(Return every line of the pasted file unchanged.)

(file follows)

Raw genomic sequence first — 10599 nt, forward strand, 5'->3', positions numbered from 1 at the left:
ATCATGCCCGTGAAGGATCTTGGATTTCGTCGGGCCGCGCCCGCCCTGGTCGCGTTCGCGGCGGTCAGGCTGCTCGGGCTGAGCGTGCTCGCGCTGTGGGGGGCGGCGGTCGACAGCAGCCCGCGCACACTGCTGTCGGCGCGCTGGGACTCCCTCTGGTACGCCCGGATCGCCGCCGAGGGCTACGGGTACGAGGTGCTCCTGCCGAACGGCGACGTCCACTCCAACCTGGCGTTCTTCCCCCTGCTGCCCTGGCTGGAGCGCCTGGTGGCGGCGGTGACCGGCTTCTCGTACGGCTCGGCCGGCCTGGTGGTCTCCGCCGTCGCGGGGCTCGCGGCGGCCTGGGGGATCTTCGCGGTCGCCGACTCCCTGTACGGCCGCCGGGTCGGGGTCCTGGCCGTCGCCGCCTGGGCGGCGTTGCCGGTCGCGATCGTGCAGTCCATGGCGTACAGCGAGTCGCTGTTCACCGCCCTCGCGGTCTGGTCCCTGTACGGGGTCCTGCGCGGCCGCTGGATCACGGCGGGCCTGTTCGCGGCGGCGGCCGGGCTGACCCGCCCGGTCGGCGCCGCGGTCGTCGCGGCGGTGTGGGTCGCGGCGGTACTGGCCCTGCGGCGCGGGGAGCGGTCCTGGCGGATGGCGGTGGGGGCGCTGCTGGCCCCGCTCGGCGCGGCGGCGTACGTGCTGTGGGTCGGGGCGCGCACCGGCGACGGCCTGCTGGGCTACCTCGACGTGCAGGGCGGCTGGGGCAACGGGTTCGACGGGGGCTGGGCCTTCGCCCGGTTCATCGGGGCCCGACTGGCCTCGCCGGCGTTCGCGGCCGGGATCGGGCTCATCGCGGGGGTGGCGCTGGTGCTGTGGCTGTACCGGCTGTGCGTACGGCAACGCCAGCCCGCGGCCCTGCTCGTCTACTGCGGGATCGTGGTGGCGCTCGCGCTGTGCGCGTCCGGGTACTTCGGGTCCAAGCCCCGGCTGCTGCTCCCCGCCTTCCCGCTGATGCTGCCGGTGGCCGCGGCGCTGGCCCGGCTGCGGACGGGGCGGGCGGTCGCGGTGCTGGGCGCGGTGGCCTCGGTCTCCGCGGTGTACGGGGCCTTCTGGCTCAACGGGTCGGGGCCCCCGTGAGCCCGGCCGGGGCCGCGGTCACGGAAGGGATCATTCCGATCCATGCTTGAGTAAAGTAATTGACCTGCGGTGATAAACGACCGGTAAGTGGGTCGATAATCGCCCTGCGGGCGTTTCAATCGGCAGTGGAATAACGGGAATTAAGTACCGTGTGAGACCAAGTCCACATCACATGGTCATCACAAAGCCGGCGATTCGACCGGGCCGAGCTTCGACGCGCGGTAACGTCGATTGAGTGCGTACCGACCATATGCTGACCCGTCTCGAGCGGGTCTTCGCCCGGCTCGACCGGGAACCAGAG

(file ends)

Raw genomic sequence first — 10599 nt, forward strand, 5'->3', positions numbered from 1 at the left:
ATCATGCCCGTGAAGGATCTTGGATTTCGTCGGGCCGCGCCCGCCCTGGTCGCGTTCGCGGCGGTCAGGCTGCTCGGGCTGAGCGTGCTCGCGCTGTGGGGGGCGGCGGTCGACAGCAGCCCGCGCACACTGCTGTCGGCGCGCTGGGACTCCCTCTGGTACGCCCGGATCGCCGCCGAGGGCTACGGGTACGAGGTGCTCCTGCCGAACGGCGACGTCCACTCCAACCTGGCGTTCTTCCCCCTGCTGCCCTGGCTGGAGCGCCTGGTGGCGGCGGTGACCGGCTTCTCGTACGGCTCGGCCGGCCTGGTGGTCTCCGCCGTCGCGGGGCTCGCGGCGGCCTGGGGGATCTTCGCGGTCGCCGACTCCCTGTACGGCCGCCGGGTCGGGGTCCTGGCCGTCGCCGCCTGGGCGGCGTTGCCGGTCGCGATCGTGCAGTCCATGGCGTACAGCGAGTCGCTGTTCACCGCCCTCGCGGTCTGGTCCCTGTACGGGGTCCTGCGCGGCCGCTGGATCACGGCGGGCCTGTTCGCGGCGGCGGCCGGGCTGACCCGCCCGGTCGGCGCCGCGGTCGTCGCGGCGGTGTGGGTCGCGGCGGTACTGGCCCTGCGGCGCGGGGAGCGGTCCTGGCGGATGGCGGTGGGGGCGCTGCTGGCCCCGCTCGGCGCGGCGGCGTACGTGCTGTGGGTCGGGGCGCGCACCGGCGACGGCCTGCTGGGCTACCTCGACGTGCAGGGCGGCTGGGGCAACGGGTTCGACGGGGGCTGGGCCTTCGCCCGGTTCATCGGGGCCCGACTGGCCTCGCCGGCGTTCGCGGCCGGGATCGGGCTCATCGCGGGGGTGGCGCTGGTGCTGTGGCTGTACCGGCTGTGCGTACGGCAACGCCAGCCCGCGGCCCTGCTCGTCTACTGCGGGATCGTGGTGGCGCTCGCGCTGTGCGCGTCCGGGTACTTCGGGTCCAAGCCCCGGCTGCTGCTCCCCGCCTTCCCGCTGATGCTGCCGGTGGCCGCGGCGCTGGCCCGGCTGCGGACGGGGCGGGCGGTCGCGGTGCTGGGCGCGGTGGCCTCGGTCTCCGCGGTGTACGGGGCCTTCTGGCTCAACGGGTCGGGGCCCCCGTGAGCCCGGCCGGGGCCGCGGTCACGGAAGGGATCATTCCGATCCATGCTTGAGTAAAGTAATTGACCTGCGGTGATAAACGACCGGTAAGTGGGTCGATAATCGCCCTGCGGGCGTTTCAATCGGCAGTGGAATAACGGGAATTAAGTACCGTGTGAGACCAAGTCCACATCACATGGTCATCACAAAGCCGGCGATTCGACCGGGCCGAGCTTCGACGCGCGGTAACGTCGATTGAGTGCGTACCGACCATATGCTGACCCGTCTCGAGCGGGTCTTCGCCCGGCTCGACCGGGAACCAGAG